Building understanding

Working together

Housing, health and social care partners work hard to understand each others agendas and priorities, and to deliver real change to support residents health and wellbeing, often by working in partnership.

Memorandum

In 2015 a national memorandum of understanding was launched, to help partners identify areas of joint endeavour and possibly overlap. A wide range of partners signed up to the memorandum. You can find it on the Housing LIN website, here.

In brief, the national MOU details areas for improvement, with an action plan to help make sure organisations work together to:

  • Establish and support national and local dialogue, information exchange and decision-making across government, health, social care and housing sectors
  • Coordinate health, social care, and housing policy
  • Enable improved collaboration and integration of healthcare and housing in the planning, commissioning and delivery of homes and services
  • Promote the housing sector contribution to: addressing the wider determinants of health; health equity; improvements to patient experience
  • Develop the workforce across sectors so that they are confident and skilled in understanding the relationship between where people live and their health and wellbeing and are able to identify suitable solutions to improve outcomes.

Introductory slides from Gill Leng, PHE.

From national to local

The national approach is now being "spread out" at more local level across England. There are examples in

  • Nottingham, you can find consultation documents here - though the consultation ended at the end of June 2016.
  • Worcestershire housing partnership plan - work in progress, draft documents to be added when available.

Using these examples, Cambridgeshire and Peterborough a small group of housing, health and social care partners have started to look at whether the Memorandum might help us locally.

Good work

There is already a good deal of work going on by a range of partners, to improve partnership working and work together to make a real difference to residents' wellbeing. Some relate to "big strategies" which set out our overall direction of travel; others are more "on the ground" projects which people need to be aware of and work together on, to bring the biggest and best effect to our customers.

Ingredients

Here is a list of some potentially useful local ingredients...

Links and documents to be added:

  • Cambridgeshire's Disabled Facilities Grant review, 2016 report.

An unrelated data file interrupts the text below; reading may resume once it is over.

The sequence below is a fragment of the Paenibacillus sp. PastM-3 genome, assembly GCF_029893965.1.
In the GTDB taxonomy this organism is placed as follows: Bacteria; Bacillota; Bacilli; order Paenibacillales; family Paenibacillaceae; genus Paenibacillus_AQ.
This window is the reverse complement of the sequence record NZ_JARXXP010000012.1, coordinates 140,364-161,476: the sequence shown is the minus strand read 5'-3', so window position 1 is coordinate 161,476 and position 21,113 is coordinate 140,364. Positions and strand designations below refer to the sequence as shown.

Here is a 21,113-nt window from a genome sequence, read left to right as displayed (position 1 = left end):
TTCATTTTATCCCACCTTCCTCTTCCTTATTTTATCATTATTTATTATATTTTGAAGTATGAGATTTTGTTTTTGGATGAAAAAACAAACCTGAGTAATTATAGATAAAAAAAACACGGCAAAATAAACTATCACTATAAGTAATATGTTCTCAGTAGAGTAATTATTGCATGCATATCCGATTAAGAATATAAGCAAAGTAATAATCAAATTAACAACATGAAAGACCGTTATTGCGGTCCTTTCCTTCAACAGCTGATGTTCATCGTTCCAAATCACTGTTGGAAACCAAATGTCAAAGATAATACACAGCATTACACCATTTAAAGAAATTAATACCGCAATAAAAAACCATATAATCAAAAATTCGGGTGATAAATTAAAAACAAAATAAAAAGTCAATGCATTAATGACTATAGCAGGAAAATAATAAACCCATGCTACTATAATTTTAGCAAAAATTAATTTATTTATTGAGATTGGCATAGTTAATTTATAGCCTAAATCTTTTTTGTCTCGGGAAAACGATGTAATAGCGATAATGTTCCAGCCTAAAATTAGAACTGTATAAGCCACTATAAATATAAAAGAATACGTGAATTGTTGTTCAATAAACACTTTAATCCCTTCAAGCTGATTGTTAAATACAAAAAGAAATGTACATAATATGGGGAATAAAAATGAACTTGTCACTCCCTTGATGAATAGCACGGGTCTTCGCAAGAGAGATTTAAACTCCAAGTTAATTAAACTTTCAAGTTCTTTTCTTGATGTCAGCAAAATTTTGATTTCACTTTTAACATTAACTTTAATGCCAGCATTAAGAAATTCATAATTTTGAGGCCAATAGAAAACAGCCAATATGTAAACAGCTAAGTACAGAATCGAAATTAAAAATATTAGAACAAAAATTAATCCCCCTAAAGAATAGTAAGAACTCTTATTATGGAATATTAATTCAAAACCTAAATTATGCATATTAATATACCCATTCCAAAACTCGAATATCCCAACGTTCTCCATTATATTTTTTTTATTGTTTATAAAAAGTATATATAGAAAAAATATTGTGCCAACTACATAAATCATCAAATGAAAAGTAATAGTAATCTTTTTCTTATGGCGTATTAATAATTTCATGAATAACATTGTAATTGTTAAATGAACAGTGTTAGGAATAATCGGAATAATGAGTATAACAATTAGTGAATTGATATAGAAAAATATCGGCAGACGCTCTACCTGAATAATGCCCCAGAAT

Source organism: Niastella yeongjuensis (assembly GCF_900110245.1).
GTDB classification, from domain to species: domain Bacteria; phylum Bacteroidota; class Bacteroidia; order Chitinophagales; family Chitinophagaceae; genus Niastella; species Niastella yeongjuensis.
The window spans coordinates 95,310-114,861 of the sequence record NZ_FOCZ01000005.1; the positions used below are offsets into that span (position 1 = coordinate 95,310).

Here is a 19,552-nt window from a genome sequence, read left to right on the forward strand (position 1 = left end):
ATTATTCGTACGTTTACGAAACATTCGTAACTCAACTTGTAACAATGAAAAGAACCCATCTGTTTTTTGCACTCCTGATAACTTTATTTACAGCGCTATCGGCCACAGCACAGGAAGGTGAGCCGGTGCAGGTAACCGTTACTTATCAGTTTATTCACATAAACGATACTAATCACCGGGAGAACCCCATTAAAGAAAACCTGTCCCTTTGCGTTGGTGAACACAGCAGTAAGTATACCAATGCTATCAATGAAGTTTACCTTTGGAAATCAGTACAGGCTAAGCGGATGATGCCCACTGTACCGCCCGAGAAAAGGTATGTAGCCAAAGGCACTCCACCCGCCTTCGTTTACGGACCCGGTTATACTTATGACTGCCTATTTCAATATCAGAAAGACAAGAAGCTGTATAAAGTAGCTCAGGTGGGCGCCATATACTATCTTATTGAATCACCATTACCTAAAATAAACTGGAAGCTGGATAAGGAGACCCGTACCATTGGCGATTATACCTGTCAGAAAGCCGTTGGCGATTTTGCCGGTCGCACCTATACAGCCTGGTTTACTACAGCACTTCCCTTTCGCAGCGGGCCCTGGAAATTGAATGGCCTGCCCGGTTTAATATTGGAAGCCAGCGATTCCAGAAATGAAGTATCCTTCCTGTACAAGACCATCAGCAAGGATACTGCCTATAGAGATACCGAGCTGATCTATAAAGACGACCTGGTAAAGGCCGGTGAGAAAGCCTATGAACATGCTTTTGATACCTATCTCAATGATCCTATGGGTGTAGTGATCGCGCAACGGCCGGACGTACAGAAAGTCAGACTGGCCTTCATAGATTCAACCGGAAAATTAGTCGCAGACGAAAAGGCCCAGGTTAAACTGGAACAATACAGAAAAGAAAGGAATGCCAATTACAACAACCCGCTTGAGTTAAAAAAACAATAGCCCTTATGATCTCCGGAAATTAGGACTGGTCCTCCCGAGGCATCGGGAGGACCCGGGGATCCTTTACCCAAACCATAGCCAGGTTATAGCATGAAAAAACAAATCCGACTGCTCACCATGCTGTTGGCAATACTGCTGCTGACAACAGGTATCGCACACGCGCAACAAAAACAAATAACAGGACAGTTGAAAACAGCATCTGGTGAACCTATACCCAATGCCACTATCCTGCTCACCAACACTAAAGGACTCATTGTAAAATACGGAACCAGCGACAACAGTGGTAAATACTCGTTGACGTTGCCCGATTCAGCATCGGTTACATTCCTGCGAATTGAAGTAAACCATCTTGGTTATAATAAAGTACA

• Better Care Fund plan for 2016-17, submitted by CEPB in May 2016
  • Link to Cambridgeshire and Peterborough devolution offer (in relation to this agenda)
  • Review of "integration" issues / lessons highlighted in mental health JSNA, drug and alcohol JSNA, need for adaptable, life-course housing and Long Term Conditions JSNA
  • Assurance checklist which helps assess all plans against the MOU principles. 10 questions to ask of high level strategies (from PHE).
  • Mapping supported housing provision and developing tools to help project need based on demographic change alongside current provision.

Projects to learn from and share updates:

  • Cambridge University work on “what makes a healthy place”.
  • Peterborough's Norwood housing development.
  • Peterborough project linking housing providers around issue of tuberculosis and multi-drug resistant residents who need housing to support treatment.
  • Peterborough's housing group for vulnerable people, older people, people wtih disabilities and new approach to Home Improvement Agency work (goes live in October 2016).
  • Plans for Better Care Fund (BCF) and delivery. The BCF needs an Integrated Plan in place by April 2017, to stretch to 2020. Will contain adaptations and hospital discharge in the plans. Integrated Plan will Link to STP for health and social care issues.
  • Information about bid made by public health for people with long term conditions, to help get off benefits in into work, which is helped by the right home environment.
  • Peterborough's progress with Persimmon Homes project on building new housing which is easier to adapt.
  • What is needed, and how to embrace technology for on-line appointments and all forms of technology-enabled healthcare, linked to existing Assistive Technology strategy and projects.
  • Learn more about the ONE housing group has built specialist housing in Camden and re-housed lots of people from residential care, using tec, and anticipates massive savings.
  • Involving economic and employment partners to include workforce planning in the MOU, especially around Cambridge